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Avoiding Errors in Adult Medicine

Avoiding Errors in Adult Medicine

Ian Reckless, D. John Reynolds, Sally Newman, Joseph E. Raine, Kate Williams, Jonathan Bonser

ISBN: 978-1-118-50886-2

Dec 2012, Wiley-Blackwell

184 pages



Some of the most important and best lessons in a doctor’s career are learnt from mistakes. However, an awareness of the common causes of medical errors and developing positive behaviours can reduce the risk of mistakes and litigation.

Written for junior medical staff and consultants, and unlike any other clinical management title available, Avoiding Errors in Adult Medicine identifies and explains the most common errors likely to occur in an adult medicine setting - so that you won’t make them.
The first section in this brand new guide discusses the causes of errors in adult medicine. The second and largest section consists of case scenarios and includes expert and legal comment as well as clinical teaching points and strategies to help you engage in safer practice throughout your career. The final section discusses how to deal with complaints and the   subsequent potential medico-legal consequences, helping to reduce your anxiety when dealing with the consequences of an error.

Invaluable during the Foundation Years, Specialty Training and for Consultants, Avoiding Errors in Adult Medicine is the perfect guide to help tackle the professional and emotional challenges of life as a physician.

Contributors viii

Preface ix

Abbreviations x

Introduction xi

Part 1

Section 1: Errors and their causes 1

A few words about error 1

Learning from system failures – the vincristine example 1

Evidence from the NHSLA database 8

The patient consultation 10

Failure to identify a sick patient 12

Inability to competently perform practical procedures 13

Failure to check test results or act on abnormal findings 14

Prescribing errors 14

Sources of error in the case of vulnerable adults 16

References and further reading 18

Section 2: Medico-legal aspects 19

Error in a legal context 19

Negligence 19

Clinical negligence 20

Issues around consent 23

An attorney refusing treatment 27

A patient without capacity refusing treatment 27

Emergency treatment 28

Deprivation of liberty safeguards 29

Part 2 Clinical

Section 1: Civil liability negligence and compensation 36

Case 1 A shaky excuse 37

Case 2 Making matters worse 40

Case 3 Chase the bloods 43

Case 4 Falling asleep en-route 45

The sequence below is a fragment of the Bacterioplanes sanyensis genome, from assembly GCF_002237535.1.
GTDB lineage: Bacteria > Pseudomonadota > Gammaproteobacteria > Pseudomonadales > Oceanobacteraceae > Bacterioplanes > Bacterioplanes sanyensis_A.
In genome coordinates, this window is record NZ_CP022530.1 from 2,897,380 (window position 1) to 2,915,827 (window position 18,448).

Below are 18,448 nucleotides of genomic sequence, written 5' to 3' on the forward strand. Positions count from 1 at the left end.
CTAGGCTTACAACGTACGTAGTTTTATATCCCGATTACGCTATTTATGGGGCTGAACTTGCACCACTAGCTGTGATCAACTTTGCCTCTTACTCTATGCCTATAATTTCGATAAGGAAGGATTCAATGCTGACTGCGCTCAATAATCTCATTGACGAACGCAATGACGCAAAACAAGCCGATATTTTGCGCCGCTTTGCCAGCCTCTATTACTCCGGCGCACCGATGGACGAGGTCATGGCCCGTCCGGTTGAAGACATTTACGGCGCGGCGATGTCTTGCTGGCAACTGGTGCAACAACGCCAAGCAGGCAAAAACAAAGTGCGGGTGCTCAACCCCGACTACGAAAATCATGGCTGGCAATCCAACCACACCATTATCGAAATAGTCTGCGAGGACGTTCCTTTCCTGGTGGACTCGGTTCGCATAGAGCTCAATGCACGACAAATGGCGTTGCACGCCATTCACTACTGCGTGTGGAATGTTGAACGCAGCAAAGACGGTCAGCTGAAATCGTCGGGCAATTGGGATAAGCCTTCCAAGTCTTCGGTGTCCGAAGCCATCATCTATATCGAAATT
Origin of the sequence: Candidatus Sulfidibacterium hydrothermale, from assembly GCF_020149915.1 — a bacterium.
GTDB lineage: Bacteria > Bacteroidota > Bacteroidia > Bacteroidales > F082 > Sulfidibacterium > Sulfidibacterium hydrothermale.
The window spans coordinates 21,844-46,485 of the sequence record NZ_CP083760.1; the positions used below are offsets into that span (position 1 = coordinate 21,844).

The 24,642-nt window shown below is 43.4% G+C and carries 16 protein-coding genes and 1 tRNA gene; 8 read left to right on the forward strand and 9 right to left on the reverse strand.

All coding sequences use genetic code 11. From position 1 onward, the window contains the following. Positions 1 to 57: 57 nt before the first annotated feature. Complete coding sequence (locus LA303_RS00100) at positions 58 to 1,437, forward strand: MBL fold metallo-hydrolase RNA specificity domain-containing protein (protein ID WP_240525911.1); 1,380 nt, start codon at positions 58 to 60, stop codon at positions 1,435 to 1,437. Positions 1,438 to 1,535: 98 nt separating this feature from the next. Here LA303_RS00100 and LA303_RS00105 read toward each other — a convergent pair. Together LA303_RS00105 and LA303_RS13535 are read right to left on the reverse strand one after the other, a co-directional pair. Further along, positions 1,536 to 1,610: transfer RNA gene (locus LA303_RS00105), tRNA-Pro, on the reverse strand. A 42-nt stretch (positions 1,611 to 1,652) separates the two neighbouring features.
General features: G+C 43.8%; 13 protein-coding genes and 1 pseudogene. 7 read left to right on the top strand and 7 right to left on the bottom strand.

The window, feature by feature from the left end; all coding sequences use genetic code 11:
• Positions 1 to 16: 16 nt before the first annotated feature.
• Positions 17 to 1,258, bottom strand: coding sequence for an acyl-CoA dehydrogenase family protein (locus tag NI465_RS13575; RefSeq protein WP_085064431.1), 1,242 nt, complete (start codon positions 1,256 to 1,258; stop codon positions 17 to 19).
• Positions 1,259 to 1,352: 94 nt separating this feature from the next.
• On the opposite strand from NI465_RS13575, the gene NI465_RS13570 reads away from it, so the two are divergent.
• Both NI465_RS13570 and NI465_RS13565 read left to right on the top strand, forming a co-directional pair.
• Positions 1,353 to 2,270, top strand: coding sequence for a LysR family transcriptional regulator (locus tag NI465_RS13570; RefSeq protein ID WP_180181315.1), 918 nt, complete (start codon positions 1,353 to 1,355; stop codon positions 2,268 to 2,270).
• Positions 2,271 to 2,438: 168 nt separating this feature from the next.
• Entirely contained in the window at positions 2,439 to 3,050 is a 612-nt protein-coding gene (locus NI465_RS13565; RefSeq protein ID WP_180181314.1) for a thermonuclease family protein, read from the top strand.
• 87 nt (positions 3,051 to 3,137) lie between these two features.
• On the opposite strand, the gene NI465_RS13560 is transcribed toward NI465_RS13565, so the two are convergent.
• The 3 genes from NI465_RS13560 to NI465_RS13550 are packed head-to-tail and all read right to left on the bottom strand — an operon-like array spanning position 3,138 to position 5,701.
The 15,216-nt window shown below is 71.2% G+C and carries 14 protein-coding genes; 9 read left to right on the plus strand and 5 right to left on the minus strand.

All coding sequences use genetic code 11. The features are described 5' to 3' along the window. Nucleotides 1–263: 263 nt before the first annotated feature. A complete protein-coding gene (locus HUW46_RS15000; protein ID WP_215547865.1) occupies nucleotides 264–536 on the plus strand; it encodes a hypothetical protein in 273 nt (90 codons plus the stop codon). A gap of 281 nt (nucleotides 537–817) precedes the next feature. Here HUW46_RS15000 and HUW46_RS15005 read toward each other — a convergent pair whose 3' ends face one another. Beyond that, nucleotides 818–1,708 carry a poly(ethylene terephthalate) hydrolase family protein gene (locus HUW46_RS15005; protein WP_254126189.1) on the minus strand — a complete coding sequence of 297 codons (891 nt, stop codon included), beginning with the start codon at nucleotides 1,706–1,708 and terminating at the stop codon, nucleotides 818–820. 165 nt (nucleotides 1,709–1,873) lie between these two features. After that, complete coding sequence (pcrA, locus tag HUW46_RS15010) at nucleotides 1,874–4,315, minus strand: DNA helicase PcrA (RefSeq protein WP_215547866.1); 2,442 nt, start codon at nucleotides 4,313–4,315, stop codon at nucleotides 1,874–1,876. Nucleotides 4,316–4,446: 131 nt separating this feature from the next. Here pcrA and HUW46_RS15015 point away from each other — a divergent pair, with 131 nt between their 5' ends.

Case 5 Bad luck or bad judgement 48

Case 6 An opportunity missed 51

Case 7 Better late than never 53

Case 8 Man down 56

Case 9 Cry wolf 58

Case 10 Not a leg to stand on 60

Section 2: Unexpected death: the coronial system and clinical risk management 62

Case 11 A doubly bad outcome 63

Case 12 Difficulty with diarrhoea 66

Case 13 A flu-like illness 69

Case 14 Falling standards 72

Section 3: An approach to complaints 74

Case 15 A woman with chest pain 75

Case 16 Clumsiness 78

Section 4: Competence 80

Case 17 A change in plan 81

Case 18 Starving to death 85

Case 19 An irregular presentation 88

Case 20 Irrational but not incompetent 90

Section 5: Restraint 92

Case 21 A challenging discharge 93

Case 22 Ruling out the organic 96

Case 23 Endless wandering 99

Case 24 Can you please take these handcuffs off? 101

Case 25 Own worst enemy 103

Section 6: Miscellaneous 105

Case 26 All eggs in one basket 106

Case 27 A major mix-up 108

Case 28 Under the radar 110

Case 29 A cantankerous recluse 113

Case 30 Keep an open mind 115

Case 31 Healthcare acquired infection? 117

Case 32 Backing the wrong horse 120

Case 33 A surprising turn of events 122

Case 34 Funny turn 125

Part 3 Investigating and dealing with errors

1 Introduction 127

2 How hospitals try to prevent adverse errors and their recurrence 127

3 The role of hospital staff 132

4 The role of external agencies 134

5 Hospital investigations 137

6 Legal advice – where to get it and who pays 141

7 External investigation of errors and incidents 143

8 The role of the doctor 160

9 Presenting oral evidence 162

10 Emotional repercussions 164

11 Conclusion 164

References 164

Index 167

“My experience as an expert witness in clinical negligence cases, MPTS Panel chairman, medical adviser to a Public Inquiry and as a sometimes commissioned independent reporter on adverse incidents tells me that these are excellent books, valuable for all clinicians, not just those in high-risk specialties; and all NHS managers involved in maintaining or improving the quality of care. The case vignettes, alone, are useful source material for teaching medical trainees on what can go wrong and how to deal with it when it does.” (Harvey Marcovitch, Clinical Risk journal)